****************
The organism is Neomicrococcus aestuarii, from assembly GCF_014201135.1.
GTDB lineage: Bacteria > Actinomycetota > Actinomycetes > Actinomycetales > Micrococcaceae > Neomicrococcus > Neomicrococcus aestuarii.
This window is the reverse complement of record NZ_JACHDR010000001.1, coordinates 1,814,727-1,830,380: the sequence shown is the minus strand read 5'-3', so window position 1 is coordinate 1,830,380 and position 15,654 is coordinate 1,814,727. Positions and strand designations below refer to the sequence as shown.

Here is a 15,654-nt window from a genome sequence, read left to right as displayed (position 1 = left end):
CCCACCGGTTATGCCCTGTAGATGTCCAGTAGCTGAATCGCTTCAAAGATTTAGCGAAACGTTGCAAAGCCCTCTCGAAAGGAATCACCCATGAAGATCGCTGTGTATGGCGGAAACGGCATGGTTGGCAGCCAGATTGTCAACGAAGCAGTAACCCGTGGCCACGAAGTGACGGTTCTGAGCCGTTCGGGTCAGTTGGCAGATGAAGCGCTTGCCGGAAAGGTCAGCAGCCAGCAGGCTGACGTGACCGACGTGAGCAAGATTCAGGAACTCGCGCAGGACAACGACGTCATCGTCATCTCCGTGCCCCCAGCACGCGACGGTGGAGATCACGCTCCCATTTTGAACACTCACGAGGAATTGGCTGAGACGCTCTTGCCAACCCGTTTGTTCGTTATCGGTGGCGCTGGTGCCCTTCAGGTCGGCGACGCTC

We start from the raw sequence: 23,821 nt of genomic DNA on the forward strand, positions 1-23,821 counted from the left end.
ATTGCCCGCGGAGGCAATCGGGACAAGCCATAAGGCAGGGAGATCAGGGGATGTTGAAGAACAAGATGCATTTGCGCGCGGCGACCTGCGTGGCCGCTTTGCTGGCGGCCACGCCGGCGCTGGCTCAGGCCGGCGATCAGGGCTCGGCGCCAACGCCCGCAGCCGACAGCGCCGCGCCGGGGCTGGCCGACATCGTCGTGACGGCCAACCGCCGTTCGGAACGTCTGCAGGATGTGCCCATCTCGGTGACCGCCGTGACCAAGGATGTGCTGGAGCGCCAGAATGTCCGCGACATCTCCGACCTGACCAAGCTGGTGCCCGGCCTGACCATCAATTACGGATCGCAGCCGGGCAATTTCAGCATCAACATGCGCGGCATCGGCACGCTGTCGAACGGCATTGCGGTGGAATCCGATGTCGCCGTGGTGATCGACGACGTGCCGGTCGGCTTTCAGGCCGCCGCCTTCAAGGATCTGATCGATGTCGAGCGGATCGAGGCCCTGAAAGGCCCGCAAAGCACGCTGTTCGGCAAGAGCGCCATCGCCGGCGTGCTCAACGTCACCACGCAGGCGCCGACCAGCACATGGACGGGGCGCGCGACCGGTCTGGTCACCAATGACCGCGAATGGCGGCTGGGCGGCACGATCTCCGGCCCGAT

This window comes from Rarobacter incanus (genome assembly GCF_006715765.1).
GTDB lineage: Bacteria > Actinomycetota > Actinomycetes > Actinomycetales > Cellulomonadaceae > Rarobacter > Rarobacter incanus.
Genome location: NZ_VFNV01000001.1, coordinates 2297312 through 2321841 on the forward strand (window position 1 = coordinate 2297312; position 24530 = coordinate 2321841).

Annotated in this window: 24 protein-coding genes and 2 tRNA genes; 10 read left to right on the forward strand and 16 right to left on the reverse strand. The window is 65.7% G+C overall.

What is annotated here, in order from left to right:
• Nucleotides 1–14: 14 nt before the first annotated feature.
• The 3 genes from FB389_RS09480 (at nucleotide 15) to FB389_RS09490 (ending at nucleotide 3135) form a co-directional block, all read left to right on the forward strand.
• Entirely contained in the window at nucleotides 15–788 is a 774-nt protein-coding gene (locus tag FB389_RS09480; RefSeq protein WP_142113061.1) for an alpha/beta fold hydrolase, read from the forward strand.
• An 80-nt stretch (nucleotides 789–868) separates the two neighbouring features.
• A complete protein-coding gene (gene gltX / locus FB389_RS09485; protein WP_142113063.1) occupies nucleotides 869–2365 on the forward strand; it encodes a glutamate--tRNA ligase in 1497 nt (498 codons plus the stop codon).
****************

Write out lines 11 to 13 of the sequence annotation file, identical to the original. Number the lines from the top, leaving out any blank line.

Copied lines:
Annotated in this window: 24 protein-coding genes and 2 tRNA genes; 10 read left to right on the forward strand and 16 right to left on the reverse strand. The window is 65.7% G+C overall.

What is annotated here, in order from left to right:
• Nucleotides 1–14: 14 nt before the first annotated feature.